It is stunning that there are whole shelves of books about the job-problem, but the reality of the loss of working on farms has rarely been included in the workforce calculations. In essence it means that 75% of the total working population have been cut off from their work and that the need to find re-employment for that huge number is part of the monster-problem that we are failing to even identify let alone solve.
 
If one adds these four Tsunamis together —automation, globalization, destruction of natural resources and the industrialization of farming — then it becomes obvious that the remedies now applied — stimulation of the economy, raising the minimum wage, more education and the rest — are laughably inadequate. It also becomes evident that we are emphatically not in a recovery, somnambulant or otherwise.
 
None of these causes are “circular,” or as it is sometimes expressed cyclical, which recoveries by definition are. All four are linear: automation, globalization, destruction of the environment and the migration away from the land will grow, far beyond where they are now, and will multiply. The inequality will become even more monstrous and more dangerous than it is now. The contrast between slums and the palaces of the superrich is already surreal and fantastic, but it will grow further and beyond our worst imaginings. The faith that we are in a circular turning wheel situation, and that automatically, obedient to the laws of economics, we move towards equilibrium, is totally unfounded.  It is just a misguided medieval superstition.
 
We are not turning in a circle; on the contrary we are undergoing a gigantic linear transformation that is as all changing as the shift from agriculture to industrialization.
 
*   *  *
Why is this a gigantic linear transformation? Because there is no circling back to a former “better” time.  The mega-factors listed have produced an enormous rift or a bifurcation. It is a split between the 20%, Oasis people (the rich) and the 80%, Desert people (the poor.)  Other groups have of course a greater liking for describing the division as between 1% and 99% but that seems too exaggerated.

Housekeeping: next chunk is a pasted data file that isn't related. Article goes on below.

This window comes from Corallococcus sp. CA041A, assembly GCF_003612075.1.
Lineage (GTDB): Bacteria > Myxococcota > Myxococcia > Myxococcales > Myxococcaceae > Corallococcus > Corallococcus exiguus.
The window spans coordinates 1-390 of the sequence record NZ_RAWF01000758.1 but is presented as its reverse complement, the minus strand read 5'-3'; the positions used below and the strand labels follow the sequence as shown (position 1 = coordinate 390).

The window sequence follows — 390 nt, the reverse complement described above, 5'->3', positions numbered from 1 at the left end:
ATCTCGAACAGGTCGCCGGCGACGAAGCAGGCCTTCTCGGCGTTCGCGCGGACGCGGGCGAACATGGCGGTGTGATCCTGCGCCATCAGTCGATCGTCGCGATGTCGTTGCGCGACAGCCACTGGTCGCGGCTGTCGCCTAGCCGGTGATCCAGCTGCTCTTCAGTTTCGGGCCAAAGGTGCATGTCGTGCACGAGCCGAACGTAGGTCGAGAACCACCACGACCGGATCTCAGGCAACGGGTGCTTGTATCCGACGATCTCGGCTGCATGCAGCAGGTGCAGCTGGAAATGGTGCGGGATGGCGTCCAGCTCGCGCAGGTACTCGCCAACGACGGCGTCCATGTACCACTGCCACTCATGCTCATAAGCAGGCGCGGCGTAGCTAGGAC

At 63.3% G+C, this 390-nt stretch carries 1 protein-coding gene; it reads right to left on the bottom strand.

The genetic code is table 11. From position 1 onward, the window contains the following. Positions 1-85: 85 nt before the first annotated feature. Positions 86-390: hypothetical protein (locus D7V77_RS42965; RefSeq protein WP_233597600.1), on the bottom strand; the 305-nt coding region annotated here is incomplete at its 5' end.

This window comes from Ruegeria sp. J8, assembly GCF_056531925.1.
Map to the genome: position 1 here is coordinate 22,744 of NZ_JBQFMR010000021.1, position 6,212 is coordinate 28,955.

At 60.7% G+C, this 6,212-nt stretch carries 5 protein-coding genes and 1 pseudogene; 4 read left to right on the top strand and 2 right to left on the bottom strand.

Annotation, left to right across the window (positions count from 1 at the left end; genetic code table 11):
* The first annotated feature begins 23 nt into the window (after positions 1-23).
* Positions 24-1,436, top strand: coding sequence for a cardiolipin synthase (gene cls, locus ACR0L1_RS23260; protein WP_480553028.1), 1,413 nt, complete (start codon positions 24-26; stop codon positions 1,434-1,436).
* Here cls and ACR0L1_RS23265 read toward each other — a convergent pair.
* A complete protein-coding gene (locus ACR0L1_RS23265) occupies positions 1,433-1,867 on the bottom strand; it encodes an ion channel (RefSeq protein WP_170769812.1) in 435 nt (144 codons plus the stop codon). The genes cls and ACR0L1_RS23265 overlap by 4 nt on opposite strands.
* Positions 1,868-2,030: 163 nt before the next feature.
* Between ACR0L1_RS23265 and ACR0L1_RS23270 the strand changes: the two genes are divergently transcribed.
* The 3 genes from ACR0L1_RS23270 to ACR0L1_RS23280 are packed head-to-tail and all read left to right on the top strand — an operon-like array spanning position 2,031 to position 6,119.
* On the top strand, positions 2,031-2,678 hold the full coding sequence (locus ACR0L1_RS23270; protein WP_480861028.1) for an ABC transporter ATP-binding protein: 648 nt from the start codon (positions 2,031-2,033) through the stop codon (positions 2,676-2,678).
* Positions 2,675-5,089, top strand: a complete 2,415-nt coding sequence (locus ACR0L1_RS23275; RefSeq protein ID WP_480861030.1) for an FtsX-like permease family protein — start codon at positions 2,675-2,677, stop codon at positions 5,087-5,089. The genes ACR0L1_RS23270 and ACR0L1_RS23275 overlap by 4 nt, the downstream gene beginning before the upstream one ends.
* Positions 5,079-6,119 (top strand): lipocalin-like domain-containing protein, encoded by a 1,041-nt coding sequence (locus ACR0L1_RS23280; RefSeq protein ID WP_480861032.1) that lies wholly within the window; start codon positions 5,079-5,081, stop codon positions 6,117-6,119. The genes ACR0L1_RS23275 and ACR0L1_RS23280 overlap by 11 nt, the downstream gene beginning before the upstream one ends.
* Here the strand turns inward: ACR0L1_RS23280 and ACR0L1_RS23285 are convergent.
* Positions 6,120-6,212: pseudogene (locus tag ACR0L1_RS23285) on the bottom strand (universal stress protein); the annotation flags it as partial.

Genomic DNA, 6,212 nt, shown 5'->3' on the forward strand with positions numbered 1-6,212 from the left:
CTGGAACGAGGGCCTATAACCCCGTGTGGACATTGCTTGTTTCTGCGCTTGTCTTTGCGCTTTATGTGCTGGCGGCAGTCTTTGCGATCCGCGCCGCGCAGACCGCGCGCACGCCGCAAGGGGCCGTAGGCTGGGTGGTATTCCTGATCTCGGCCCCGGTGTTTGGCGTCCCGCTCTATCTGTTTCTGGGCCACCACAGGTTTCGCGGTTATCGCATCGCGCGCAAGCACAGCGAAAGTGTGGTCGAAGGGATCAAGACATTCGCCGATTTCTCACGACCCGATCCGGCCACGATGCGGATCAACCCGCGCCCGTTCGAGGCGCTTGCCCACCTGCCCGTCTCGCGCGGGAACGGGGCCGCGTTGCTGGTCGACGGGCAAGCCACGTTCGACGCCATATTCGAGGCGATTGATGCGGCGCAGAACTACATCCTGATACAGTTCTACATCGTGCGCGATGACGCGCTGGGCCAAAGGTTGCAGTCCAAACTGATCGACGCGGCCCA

New Work New Culture is a new way of looking at and actualizing how people can live in peace and prosperity, working together to provide what is needed not just for survival but for joyous fulfillment.  People of good will must stop looking back, yearning for the good old days. 
 
New Work New Culture gives us a roadmap to take on the task to articulate a ladder that defines a practical, performable sequence of steps in detail that is realistic and manageable. By doing so we will not just alleviate the four Tsunami Calamities but give life to a rise, an ascent that has become possible with the technology that we now have.
 
 (Frithjof Bergmann is a retired Professor of Philosophy from the University of Michigan.  He has been writing, teaching and organizing for the ideas of New Work for more than 3 decades.  He has authored many works, including On Being Free (1977).  He is a principal organizer of the New Work New Culture conference in Detroit, Michigan from October 18-20. #NWNC2014)

Friday, August 22, 2014

The Rebel Economist’s Notebook (Installments 1 and 2)






The Rebel Economist’s Notebook

Installment One: Organizing Insurrection
“Economics students are in rebellion.”

In May of this year, you could find a version of that headline splashed across the pages of newspapers and other publications in over 18 countries across the globe. That month, a global network of econ students calling ourselves the International Student Initiative for Pluralism in Economics (ISIPE) released our open letter calling for an overhaul of economics education and research. Overall, it was a very diplomatic call for change — demanding a simple widening of the range of schools of thought, methodology and interdisciplinary options offered in the standard econ curriculum. But the headlines read “rebellion!” Why?

Some students might shy away from the rebel label, but given what we’re up against, it’s a fitting one. The world of mainstream economics is a monolithic empire of thought if ever there was one. Any whisper of dissent against its fundamental tenets is bound to incur a crackdown from the thought police, who invariably brand us as misguided, and seek to tame our revolutionary fury with mild reforms.

To be a rebel in such a world is a badge of intellectual valor. It’s a mark of allegiance to free-inquiry. It’s a label we need to embrace and encourage others to embrace. But as economics students from Harvard to Sydney have found out, against the power of empire, rebellions can easily fizzle out.